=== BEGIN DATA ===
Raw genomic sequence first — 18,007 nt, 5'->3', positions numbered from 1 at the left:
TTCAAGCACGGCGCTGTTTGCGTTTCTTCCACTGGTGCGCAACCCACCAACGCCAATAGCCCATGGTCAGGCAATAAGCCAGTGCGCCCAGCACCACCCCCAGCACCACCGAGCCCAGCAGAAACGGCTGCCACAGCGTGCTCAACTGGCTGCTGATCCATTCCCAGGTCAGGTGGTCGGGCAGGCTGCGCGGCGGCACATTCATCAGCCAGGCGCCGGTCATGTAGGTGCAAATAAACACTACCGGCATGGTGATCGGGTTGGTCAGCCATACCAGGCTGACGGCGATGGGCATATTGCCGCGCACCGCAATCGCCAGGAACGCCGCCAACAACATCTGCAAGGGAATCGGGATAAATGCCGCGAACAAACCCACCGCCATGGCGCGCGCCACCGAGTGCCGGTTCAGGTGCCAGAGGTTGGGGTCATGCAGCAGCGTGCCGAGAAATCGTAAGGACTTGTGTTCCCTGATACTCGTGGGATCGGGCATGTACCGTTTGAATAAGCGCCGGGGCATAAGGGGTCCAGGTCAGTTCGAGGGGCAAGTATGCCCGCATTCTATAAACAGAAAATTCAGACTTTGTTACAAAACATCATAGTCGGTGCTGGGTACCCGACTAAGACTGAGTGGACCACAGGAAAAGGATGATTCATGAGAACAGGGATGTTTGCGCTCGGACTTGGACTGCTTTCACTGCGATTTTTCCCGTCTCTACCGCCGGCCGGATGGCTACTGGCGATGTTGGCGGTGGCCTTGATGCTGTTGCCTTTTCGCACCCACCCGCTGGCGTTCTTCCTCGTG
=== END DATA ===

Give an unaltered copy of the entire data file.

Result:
Raw genomic sequence first — 18,007 nt, 5'->3', positions numbered from 1 at the left:
TTCAAGCACGGCGCTGTTTGCGTTTCTTCCACTGGTGCGCAACCCACCAACGCCAATAGCCCATGGTCAGGCAATAAGCCAGTGCGCCCAGCACCACCCCCAGCACCACCGAGCCCAGCAGAAACGGCTGCCACAGCGTGCTCAACTGGCTGCTGATCCATTCCCAGGTCAGGTGGTCGGGCAGGCTGCGCGGCGGCACATTCATCAGCCAGGCGCCGGTCATGTAGGTGCAAATAAACACTACCGGCATGGTGATCGGGTTGGTCAGCCATACCAGGCTGACGGCGATGGGCATATTGCCGCGCACCGCAATCGCCAGGAACGCCGCCAACAACATCTGCAAGGGAATCGGGATAAATGCCGCGAACAAACCCACCGCCATGGCGCGCGCCACCGAGTGCCGGTTCAGGTGCCAGAGGTTGGGGTCATGCAGCAGCGTGCCGAGAAATCGTAAGGACTTGTGTTCCCTGATACTCGTGGGATCGGGCATGTACCGTTTGAATAAGCGCCGGGGCATAAGGGGTCCAGGTCAGTTCGAGGGGCAAGTATGCCCGCATTCTATAAACAGAAAATTCAGACTTTGTTACAAAACATCATAGTCGGTGCTGGGTACCCGACTAAGACTGAGTGGACCACAGGAAAAGGATGATTCATGAGAACAGGGATGTTTGCGCTCGGACTTGGACTGCTTTCACTGCGATTTTTCCCGTCTCTACCGCCGGCCGGATGGCTACTGGCGATGTTGGCGGTGGCCTTGATGCTGTTGCCTTTTCGCACCCACCCGCTGGCGTTCTTCCTCGTG